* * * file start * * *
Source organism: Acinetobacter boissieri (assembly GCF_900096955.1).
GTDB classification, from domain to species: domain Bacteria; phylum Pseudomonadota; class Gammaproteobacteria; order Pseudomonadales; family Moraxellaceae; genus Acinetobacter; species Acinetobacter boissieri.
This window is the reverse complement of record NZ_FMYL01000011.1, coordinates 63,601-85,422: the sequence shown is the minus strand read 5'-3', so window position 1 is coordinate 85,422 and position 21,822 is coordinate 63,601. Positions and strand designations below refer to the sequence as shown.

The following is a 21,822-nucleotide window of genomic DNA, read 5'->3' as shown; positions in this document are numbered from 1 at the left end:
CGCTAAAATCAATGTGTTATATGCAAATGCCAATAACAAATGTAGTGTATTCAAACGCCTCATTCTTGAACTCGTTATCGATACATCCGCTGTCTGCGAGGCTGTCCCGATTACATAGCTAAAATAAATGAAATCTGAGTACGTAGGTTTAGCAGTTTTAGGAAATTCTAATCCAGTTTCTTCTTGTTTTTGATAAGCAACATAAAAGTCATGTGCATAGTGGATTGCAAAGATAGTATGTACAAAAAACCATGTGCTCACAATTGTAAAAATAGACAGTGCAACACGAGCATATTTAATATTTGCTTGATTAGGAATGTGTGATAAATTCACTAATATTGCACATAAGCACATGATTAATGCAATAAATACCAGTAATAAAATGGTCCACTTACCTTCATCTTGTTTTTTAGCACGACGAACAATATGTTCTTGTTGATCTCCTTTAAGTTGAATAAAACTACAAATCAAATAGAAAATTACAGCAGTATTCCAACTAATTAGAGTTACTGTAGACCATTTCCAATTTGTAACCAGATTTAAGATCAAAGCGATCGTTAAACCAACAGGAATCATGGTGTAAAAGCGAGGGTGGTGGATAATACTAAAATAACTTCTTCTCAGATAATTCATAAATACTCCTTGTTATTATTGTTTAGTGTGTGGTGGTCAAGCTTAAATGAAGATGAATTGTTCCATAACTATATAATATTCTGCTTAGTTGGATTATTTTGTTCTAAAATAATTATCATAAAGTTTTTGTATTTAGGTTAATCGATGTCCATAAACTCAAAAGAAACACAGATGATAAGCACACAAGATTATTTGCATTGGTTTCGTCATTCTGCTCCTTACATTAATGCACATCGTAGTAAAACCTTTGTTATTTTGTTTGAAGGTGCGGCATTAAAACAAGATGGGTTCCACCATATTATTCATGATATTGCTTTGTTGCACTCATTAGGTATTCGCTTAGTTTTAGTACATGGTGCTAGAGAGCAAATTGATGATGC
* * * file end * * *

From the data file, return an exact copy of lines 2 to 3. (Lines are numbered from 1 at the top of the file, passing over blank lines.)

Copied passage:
GTDB classification, from domain to species: domain Bacteria; phylum Pseudomonadota; class Gammaproteobacteria; order Pseudomonadales; family Moraxellaceae; genus Acinetobacter; species Acinetobacter boissieri.
This window is the reverse complement of record NZ_FMYL01000011.1, coordinates 63,601-85,422: the sequence shown is the minus strand read 5'-3', so window position 1 is coordinate 85,422 and position 21,822 is coordinate 63,601. Positions and strand designations below refer to the sequence as shown.